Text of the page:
A total lunar eclipse will turn the Moon red for some observers on Tuesday 8 November, the last chance to catch such an eclipse until 2025.
A lunar eclipse occurs when the Moon passes behind the Earth with respect to the Sun, passing through our planet’s shadow. A lunar eclipse is considered a total eclipse when the Moon passes through the deepest part of Earth’s shadow, the umbra, dimming the Moon’s light and shading it red as the only light reaching the lunar surface is filtered through Earth’s atmosphere.
The 8 November lunar eclipse will appear total for observers in Asia, Australia and New Zealand, North America and parts of South America such as Colombia and Venezuela, according to a Nasa website about the eclipse.
Sky watchers in Hawaii and Alaska will be able to view the entire eclipse, but the Moon will set over Puerto Rico just after the eclipse reaches totality. The UK, Europe, and most of Africa will not see the lunar eclipse at all.
For most viewers in North America, the eclipse will last a bit more than three and a half hours in total, with the first hints of a partial eclipse beginning around 3.02am EST. This is when the Moon will move into the Earth’s outer, and lighter shadow, known as the penumbra, but won’t be really noticeable until about an hour later at 4.09am EST.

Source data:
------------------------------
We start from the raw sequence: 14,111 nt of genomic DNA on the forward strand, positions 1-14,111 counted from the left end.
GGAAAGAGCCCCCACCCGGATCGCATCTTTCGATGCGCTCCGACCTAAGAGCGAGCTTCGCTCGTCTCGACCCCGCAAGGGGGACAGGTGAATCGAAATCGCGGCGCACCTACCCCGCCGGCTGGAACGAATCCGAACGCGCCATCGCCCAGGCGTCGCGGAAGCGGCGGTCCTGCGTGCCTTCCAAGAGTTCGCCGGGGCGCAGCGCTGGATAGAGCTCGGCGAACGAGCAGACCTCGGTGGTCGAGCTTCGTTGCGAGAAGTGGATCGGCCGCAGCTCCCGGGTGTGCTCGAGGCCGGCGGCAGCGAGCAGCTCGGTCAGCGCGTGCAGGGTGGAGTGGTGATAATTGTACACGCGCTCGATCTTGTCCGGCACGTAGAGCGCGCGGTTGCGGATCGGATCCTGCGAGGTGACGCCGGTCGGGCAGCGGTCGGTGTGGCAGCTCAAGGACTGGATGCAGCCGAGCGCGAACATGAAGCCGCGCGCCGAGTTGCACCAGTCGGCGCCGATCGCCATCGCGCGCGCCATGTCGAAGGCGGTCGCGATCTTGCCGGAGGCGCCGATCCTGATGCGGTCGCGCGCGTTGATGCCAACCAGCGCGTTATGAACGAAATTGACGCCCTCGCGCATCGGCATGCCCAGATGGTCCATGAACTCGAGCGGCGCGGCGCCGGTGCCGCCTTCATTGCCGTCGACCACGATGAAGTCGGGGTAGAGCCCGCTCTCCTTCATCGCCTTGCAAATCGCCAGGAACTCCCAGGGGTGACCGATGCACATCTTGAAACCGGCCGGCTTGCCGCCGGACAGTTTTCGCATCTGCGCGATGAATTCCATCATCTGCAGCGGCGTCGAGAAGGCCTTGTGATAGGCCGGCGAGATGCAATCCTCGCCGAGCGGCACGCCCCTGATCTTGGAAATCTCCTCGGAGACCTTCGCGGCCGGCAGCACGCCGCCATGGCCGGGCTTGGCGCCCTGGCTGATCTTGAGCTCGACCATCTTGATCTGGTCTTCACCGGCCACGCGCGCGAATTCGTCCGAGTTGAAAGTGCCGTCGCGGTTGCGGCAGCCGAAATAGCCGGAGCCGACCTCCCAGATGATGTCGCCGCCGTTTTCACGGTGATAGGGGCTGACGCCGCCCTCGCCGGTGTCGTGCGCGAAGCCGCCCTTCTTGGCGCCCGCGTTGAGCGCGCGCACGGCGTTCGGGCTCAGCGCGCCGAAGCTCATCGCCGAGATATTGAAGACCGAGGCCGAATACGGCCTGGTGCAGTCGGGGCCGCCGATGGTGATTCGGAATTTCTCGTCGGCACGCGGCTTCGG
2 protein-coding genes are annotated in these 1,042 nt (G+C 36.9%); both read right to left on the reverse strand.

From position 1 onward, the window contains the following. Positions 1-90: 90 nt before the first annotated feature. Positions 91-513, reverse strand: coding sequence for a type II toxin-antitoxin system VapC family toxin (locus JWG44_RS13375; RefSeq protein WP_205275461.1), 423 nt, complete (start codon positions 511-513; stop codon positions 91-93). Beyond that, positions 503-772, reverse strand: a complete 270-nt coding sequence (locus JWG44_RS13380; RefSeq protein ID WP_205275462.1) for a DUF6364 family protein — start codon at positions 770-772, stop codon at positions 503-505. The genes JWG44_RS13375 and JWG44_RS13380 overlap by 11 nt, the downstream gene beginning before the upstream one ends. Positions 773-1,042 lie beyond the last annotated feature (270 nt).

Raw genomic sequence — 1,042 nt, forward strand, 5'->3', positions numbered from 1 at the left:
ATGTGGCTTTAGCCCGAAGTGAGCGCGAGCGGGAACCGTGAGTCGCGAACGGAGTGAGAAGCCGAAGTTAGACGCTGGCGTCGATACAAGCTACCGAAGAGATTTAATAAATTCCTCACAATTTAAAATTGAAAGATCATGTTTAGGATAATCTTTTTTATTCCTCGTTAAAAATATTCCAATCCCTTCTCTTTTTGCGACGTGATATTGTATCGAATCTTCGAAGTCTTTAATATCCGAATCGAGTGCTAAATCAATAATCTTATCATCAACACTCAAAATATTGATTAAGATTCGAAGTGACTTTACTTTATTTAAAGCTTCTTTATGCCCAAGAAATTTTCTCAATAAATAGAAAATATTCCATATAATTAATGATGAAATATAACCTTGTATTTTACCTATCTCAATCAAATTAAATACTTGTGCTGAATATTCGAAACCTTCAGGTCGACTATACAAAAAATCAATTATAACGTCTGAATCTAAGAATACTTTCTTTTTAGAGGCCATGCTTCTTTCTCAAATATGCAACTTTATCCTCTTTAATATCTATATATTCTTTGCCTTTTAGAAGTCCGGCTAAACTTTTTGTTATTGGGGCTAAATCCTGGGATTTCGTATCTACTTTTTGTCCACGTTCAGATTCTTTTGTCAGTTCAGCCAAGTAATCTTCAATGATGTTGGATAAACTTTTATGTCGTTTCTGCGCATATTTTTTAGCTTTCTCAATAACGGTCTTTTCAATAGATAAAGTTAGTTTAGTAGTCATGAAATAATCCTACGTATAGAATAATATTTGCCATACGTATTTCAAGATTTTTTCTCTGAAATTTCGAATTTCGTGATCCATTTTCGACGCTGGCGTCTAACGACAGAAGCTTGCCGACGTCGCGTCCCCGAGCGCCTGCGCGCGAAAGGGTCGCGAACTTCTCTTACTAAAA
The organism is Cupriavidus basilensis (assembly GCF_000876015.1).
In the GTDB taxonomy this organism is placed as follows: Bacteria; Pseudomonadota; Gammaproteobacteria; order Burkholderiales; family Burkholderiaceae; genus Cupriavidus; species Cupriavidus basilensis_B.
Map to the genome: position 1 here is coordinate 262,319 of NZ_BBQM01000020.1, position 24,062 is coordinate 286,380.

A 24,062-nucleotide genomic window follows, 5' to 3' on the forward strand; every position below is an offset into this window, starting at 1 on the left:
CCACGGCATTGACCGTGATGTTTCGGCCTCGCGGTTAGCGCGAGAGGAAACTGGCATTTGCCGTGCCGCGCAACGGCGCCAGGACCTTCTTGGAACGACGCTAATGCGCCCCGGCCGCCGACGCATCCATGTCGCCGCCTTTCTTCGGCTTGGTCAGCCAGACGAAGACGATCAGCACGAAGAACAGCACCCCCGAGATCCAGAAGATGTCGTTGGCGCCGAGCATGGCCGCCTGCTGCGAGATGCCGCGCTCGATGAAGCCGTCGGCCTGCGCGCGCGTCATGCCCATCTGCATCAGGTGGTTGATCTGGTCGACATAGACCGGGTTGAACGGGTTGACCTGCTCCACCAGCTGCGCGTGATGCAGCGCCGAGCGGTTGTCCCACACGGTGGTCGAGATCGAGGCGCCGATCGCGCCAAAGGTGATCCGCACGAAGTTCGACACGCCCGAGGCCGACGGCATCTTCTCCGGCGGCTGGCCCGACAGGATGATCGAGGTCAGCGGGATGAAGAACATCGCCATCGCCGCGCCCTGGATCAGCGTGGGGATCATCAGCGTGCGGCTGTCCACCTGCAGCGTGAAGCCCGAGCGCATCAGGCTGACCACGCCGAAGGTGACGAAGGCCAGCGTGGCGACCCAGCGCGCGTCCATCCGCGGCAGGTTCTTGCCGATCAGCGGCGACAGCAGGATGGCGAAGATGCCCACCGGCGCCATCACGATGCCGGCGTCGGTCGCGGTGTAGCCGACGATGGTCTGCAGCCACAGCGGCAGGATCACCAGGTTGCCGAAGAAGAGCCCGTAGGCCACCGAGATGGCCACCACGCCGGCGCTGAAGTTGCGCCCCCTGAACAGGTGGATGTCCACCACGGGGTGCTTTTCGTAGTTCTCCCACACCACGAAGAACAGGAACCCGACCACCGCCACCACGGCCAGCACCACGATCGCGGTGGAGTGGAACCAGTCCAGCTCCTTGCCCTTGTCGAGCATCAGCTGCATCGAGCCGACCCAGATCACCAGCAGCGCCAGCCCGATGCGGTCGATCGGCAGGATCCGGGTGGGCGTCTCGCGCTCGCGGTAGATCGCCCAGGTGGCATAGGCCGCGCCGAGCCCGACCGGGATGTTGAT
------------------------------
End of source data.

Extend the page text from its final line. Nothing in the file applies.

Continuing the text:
“To the naked eye, as the Moon moves into the umbra, it looks like a bite is being taken out of the lunar disk,” according to the Nasa website.
Totality — when the entire Moon is inside Earth’s umbra — will begin around 5.17am EST, and end around 6.42am EST, returning the Moon to a partial eclipse state, looking less red, with a “bite” out of the opposite side from when the partial eclipse began.
The Moon will have set for those in the eastern time zone before the eclipse ends, but for those on the West coast, the partial eclipse will end as the Moon slips back out of the Earth’s shadow around 4.49am PST.
The most recent total lunar eclipse occurred on 15 May, while a partial lunar eclipse, visible to Europe, North Africa, and western Asia, took place on 25 October.
The 8 November eclipse will be the last total lunar eclipse until 14 March, 2025, according to Nasa, although there will be partial lunar eclipses visible in the intervening three years. And although they are different phenomena, resulting from the Moon passing between the Sun and the Earth, two solar eclipses will be visible from North America in 2023 and 2024.